TAIPEI (CNA) – The ruling Democratic Progressive Party (DPP), which has long supported the right of referendum and passed legislation to lower referendum thresholds in late 2017, has now passed a bill that will limit the exercise of direct democracy.
The DPP-controlled Legislative Yuan passed an amendment to the Referendum Act on Monday that will only allow national referendums to be held on the fourth Saturday of August every two years, starting in 2021.
That means they cannot be held together with Taiwan’s presidential election in January 2020 or subsequent votes every four years after that or in conjunction with elections for local government offices to be held next in late 2022.
DPP Legislator Chiang Chieh-an (蔣絜安) said the measure was passed to avoid the chaos of having referendums held alongside national polls, referring to local elections in November 2018 when 10 referendum questions were held as part of the vote.
The Central Election Commission (CEC) was clearly unprepared for the addition of the referendum questions to votes for mayor or county commissioners, causing massive lines at polling stations and forcing those stations to stay open hours beyond the 4:30 p.m. closing time.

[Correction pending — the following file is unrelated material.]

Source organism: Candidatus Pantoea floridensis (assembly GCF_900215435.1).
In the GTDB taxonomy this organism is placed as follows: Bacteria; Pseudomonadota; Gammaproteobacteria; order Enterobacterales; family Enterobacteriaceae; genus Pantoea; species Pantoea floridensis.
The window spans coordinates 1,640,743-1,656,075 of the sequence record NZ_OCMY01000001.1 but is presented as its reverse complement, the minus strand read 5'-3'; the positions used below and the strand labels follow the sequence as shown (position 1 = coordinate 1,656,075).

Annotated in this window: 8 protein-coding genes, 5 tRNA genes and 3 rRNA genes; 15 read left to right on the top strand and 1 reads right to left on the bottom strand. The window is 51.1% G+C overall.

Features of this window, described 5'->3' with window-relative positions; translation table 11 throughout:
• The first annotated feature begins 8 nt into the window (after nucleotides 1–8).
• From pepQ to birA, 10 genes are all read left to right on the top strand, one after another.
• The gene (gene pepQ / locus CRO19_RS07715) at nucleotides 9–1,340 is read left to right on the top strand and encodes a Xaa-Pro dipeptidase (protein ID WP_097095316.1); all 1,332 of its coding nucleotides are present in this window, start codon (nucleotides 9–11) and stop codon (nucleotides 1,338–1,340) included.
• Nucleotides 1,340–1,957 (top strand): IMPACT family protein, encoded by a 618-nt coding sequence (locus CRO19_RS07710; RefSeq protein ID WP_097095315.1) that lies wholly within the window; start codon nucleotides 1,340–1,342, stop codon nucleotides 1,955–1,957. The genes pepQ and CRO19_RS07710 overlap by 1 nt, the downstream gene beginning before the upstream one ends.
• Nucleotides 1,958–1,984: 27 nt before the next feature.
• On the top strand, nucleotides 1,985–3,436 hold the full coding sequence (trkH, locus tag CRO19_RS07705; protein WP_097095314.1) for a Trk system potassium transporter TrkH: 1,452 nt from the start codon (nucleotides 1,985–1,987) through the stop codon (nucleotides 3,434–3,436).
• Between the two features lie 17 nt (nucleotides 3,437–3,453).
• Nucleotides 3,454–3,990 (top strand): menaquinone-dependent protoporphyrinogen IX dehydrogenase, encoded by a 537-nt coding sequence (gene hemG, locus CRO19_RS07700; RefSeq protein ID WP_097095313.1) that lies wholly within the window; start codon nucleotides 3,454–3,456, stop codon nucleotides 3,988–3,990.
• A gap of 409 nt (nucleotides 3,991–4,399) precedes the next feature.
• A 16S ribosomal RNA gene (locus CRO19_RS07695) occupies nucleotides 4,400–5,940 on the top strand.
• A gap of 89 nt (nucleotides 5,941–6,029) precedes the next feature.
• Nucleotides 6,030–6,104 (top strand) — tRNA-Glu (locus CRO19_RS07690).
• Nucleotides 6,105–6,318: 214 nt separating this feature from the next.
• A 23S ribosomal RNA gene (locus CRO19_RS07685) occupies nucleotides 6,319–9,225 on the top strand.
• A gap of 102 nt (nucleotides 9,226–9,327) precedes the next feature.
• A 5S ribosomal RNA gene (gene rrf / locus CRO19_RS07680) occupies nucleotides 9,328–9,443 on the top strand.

The DPP suffered a major defeat in the elections, winning only six city and county seats after holding 13 previously.
It also saw some of its core policies, such as the phasing out of nuclear power and opening Taiwan to food imports from Japanese areas affected by the Fukushima nuclear meltdown handily defeated in referendums.
The many referendums were prompted by the DPP government’s lowering of thresholds to initiate referendums in a legislative amendment in December 2017 that made it much easier than previously to bring them to a vote.
The new provision will likely make it harder for referendums to pass, as the Referendum Act requires an initiative to be supported by at least 25 percent of eligible voters and be backed by more than half of the votes cast to be approved.
Turnouts of that size may be harder to muster in late August in a non-election year than on a normal election day.
Also under the amendment, the CEC will have 60 days to verify the IDs of people who endorse referendum petitions with household authorities, rather than the current 30 days, to allow more time for better ID verification.
The promulgation of referendums must be made public 90 days ahead of the run-up to the holding of referendums, an extension from the previous 28 days, to leave more time for a detailed discussion of the topics to be voted on. ●
By Flor Wang and Chen Chun-hua